Among the clustering pages I made which are not SSMs, which will only be posted under password protection, were ones organized around two problem areas I’m looking for solutions to.
The one I’m working with here had to do with a sense that I need to carefully approach how I represent the fairy tale element of the story. I’m basing this story in the reality we (mostly) all inhabit. Earth, 1930s, California, regular people. At the same time there’s a very important connection with the fairy tale realm and I have a particular sense of how the two are supposed to relate.
So, in an attempt to translate a half-page of bubbles into something useful, here’s the information presented in list form. Just having written the information down may have been enough, but it’s likely that I’ll need to go back and add to what’s here or insert things midway or make sharp turns elsewhere.
It was interesting to find that as I followed some branches further in I got into the detailed workings of the story itself – so this started out as a “talk” about the tone of the book and ended up with a few specific questions and ideas to be sorted out later:
- **Fairytale element has to be subtle and believable**
- -not overly otherwordly or intrusive
- – a natural progression and regression to something Artie used to know but has forgotten
- – not so much another realm, but a return to an inner realm
- – she has to go somewhere she’s touched before
- – her dad’s book is key
- – her mom’s been hiding it
- – coloring/puzzles/mazes/riddles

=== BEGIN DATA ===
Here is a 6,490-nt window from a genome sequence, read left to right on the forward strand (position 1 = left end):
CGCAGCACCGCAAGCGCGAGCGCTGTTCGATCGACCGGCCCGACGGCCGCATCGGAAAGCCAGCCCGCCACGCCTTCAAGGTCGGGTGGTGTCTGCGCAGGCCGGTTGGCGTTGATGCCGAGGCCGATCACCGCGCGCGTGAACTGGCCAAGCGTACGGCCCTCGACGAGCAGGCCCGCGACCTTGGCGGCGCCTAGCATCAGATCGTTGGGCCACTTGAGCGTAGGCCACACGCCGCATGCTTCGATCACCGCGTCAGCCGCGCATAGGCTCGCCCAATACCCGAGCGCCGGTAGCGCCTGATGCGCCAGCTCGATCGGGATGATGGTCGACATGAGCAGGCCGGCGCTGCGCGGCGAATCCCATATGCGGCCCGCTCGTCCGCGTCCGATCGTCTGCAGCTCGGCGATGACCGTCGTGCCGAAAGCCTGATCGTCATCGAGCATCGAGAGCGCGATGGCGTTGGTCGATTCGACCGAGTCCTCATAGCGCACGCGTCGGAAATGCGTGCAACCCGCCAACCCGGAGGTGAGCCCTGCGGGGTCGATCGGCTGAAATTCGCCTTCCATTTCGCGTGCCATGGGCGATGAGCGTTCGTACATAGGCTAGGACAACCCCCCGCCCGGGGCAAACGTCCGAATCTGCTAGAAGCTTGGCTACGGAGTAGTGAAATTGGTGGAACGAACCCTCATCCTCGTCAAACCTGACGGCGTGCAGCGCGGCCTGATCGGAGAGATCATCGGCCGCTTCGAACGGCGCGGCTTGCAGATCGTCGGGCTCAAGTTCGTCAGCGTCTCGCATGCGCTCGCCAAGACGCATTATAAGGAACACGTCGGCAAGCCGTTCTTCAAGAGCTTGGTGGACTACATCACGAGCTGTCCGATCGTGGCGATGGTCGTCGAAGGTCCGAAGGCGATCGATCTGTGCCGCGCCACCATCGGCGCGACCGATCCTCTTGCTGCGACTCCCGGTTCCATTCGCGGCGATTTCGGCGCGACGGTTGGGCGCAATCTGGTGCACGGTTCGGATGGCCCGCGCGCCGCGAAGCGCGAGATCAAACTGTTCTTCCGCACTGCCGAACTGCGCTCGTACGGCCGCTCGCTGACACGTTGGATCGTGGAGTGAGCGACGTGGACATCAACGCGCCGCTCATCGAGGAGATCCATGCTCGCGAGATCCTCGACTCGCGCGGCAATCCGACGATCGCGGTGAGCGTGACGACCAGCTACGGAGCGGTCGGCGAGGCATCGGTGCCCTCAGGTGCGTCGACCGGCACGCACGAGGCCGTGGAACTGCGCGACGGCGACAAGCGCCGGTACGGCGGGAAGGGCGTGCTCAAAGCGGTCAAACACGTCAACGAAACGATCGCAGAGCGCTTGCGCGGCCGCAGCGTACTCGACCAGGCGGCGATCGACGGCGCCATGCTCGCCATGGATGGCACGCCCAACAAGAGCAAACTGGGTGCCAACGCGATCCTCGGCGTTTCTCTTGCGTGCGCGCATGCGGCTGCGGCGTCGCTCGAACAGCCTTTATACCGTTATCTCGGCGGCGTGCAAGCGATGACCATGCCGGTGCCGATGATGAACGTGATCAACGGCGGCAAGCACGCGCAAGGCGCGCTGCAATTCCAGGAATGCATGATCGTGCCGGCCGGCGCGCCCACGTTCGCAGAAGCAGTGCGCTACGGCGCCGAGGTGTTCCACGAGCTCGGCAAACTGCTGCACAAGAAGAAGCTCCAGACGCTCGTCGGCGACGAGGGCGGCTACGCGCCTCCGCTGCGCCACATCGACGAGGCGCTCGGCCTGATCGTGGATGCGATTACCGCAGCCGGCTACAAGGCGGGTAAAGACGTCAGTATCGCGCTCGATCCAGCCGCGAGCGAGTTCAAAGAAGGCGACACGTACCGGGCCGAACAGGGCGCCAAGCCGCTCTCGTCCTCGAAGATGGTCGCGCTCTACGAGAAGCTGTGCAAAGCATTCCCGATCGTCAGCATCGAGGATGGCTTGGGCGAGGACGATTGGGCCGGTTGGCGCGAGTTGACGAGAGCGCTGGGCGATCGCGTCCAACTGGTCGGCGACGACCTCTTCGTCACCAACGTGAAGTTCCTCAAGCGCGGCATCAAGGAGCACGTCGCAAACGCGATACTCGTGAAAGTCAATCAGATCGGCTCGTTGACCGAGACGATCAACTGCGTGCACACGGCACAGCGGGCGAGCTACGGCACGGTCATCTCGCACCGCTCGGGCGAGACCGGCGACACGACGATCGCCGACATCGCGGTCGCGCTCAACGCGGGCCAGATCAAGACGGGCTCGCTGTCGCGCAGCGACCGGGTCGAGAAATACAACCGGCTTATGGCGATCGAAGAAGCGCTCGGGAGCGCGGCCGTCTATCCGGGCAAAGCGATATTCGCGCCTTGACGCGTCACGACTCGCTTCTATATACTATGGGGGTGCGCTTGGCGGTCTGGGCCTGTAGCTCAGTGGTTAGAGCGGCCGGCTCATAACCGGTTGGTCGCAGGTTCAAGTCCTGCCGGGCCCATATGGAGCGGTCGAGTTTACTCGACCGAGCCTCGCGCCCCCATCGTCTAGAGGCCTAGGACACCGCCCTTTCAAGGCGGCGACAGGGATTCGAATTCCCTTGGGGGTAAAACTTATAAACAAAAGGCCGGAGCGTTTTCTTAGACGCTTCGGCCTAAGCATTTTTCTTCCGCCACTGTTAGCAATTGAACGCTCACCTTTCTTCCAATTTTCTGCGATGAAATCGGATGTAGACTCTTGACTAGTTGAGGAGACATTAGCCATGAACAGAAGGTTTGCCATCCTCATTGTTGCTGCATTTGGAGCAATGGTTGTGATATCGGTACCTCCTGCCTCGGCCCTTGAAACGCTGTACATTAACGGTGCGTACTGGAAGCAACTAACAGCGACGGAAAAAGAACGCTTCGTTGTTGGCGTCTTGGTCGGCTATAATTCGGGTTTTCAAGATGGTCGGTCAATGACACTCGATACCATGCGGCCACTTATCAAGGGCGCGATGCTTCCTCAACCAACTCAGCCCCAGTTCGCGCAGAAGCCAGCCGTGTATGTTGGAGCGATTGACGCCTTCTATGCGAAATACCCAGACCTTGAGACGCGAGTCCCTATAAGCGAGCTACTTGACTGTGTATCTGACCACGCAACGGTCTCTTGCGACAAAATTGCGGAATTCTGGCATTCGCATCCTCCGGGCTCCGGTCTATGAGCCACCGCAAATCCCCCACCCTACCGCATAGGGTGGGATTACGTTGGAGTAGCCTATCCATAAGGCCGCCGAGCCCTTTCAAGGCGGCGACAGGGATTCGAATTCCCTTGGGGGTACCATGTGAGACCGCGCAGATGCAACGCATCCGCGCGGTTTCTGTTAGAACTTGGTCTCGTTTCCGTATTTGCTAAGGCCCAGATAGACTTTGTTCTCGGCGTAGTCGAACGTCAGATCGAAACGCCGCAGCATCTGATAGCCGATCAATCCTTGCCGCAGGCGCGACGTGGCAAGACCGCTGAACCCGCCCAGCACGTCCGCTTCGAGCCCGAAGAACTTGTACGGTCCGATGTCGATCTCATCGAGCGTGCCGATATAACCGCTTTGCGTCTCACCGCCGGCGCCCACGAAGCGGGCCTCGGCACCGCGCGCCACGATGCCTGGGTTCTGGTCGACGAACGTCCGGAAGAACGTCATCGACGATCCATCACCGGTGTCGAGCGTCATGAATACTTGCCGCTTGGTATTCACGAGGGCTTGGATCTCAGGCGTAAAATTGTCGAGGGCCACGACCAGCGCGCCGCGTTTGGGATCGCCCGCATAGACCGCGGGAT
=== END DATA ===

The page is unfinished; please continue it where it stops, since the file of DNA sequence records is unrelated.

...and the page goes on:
- – comic book expert brother? helps solve clues/codes/ciphers?
- – had to have been introduced naturally, by her dad?
- – why would mother reject it?
- – because she rejects father for hurting her
- – mother: he has stars in his eyes.
- – she resents his freedom
- – maybe he couldn’t be tied down or “pinned” down by relationship?
- – he’s imaginative, artistic, hard to get him to be responsible in a conventional way
- – but he’s still around
What I see is that I quickly turned to story specifics which don’t appear to be directly relevant to the original problem, except that having written it all down it’s as though I’ve put a bookmark in my mind, a mental sticky note, that will remind me of what is required as I write the story. One thing I find, though, is that it’s the reality-based aspects of the story that allow for the fairy tale elements. So long as I keep true to the characters’ true needs and motives, I think the cross-reality aspects can be balanced.
Question for you: How do you capture both the creative flow that clustering offers AND allow the clusters to become a useful planning tool? Are they mostly just idea sparkers or do you have a way to integrate the information systematically into your planning?
Whether or not I’ll use the writing is irrelevant. What matters is that I’m seeing what it’s like to fly the plane of this story even though I don’t think I’m quite ready. Using a few opportunities of timed writing, I’ve created on-the-spot scenes from GOTS. This lets me develop ideas off the top of my head and test them out. I consider them test pilots and they’re helping me solidify characters and situations in my mind, something I really need to practice.
I’m looking forward to HTTS lessons a little further down the line when Holly discusses figuring out what’s critical and creating only what’s extraordinary. I tend to waffle and need help in that area.
I’m trying to not spend all my time tweaking with this blog and instead focus on the lessons and what I can accomplish with the story, however, I’m thinking of including some of the SSM ideas that have been generated via the walkthrough.
Question for my classmates: I haven’t seen most of your Sweet Spot Maps that the walkthrough generated but shall go peruse your blogs shortly. I wonder, did viewing other peoples’ help you come up with ideas as well?
Hmmm, that title sounds like I’m entering tricky territory, like maybe you wouldn’t want to meet me at your local cafe for a cuppa conversation. But that’s not what I meant. Really!
What this is about is a technique for working with the mind’s tendencies (the helpful and the harmful) to track off into non-rational territory, into the realms of feelings or desires, creativity or judgments, or what have you.